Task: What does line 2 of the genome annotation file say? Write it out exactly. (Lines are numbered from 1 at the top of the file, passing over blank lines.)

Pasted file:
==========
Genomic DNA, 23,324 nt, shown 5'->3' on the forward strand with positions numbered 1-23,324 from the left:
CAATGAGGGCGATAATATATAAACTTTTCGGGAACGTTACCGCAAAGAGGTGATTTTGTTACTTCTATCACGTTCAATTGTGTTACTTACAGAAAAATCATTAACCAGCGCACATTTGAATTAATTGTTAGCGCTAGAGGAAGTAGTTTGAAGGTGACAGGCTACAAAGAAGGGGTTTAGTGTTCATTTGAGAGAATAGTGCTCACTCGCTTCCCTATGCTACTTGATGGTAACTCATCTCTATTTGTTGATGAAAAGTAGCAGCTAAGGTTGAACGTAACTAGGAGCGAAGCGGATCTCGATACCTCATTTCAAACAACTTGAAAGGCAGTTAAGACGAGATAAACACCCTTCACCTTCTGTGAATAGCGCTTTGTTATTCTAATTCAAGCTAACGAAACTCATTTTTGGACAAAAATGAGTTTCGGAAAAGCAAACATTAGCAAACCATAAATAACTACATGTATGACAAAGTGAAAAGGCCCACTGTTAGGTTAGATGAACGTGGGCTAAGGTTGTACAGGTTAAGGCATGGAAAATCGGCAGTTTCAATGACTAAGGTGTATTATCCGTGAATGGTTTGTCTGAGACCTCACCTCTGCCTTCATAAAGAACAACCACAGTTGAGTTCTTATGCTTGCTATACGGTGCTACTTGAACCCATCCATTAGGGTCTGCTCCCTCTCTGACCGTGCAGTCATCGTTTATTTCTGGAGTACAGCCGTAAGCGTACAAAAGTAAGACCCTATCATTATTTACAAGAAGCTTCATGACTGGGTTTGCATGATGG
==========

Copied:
CAATGAGGGCGATAATATATAAACTTTTCGGGAACGTTACCGCAAAGAGGTGATTTTGTTACTTCTATCACGTTCAATTGTGTTACTTACAGAAAAATCATTAACCAGCGCACATTTGAATTAATTGTTAGCGCTAGAGGAAGTAGTTTGAAGGTGACAGGCTACAAAGAAGGGGTTTAGTGTTCATTTGAGAGAATAGTGCTCACTCGCTTCCCTATGCTACTTGATGGTAACTCATCTCTATTTGTTGATGAAAAGTAGCAGCTAAGGTTGAACGTAACTAGGAGCGAAGCGGATCTCGATACCTCATTTCAAACAACTTGAAAGGCAGTTAAGACGAGATAAACACCCTTCACCTTCTGTGAATAGCGCTTTGTTATTCTAATTCAAGCTAACGAAACTCATTTTTGGACAAAAATGAGTTTCGGAAAAGCAAACATTAGCAAACCATAAATAACTACATGTATGACAAAGTGAAAAGGCCCACTGTTAGGTTAGATGAACGTGGGCTAAGGTTGTACAGGTTAAGGCATGGAAAATCGGCAGTTTCAATGACTAAGGTGTATTATCCGTGAATGGTTTGTCTGAGACCTCACCTCTGCCTTCATAAAGAACAACCACAGTTGAGTTCTTATGCTTGCTATACGGTGCTACTTGAACCCATCCATTAGGGTCTGCTCCCTCTCTGACCGTGCAGTCATCGTTTATTTCTGGAGTACAGCCGTAAGCGTACAAAAGTAAGACCCTATCATTATTTACAAGAAGCTTCATGACTGGGTTTGCATGATGG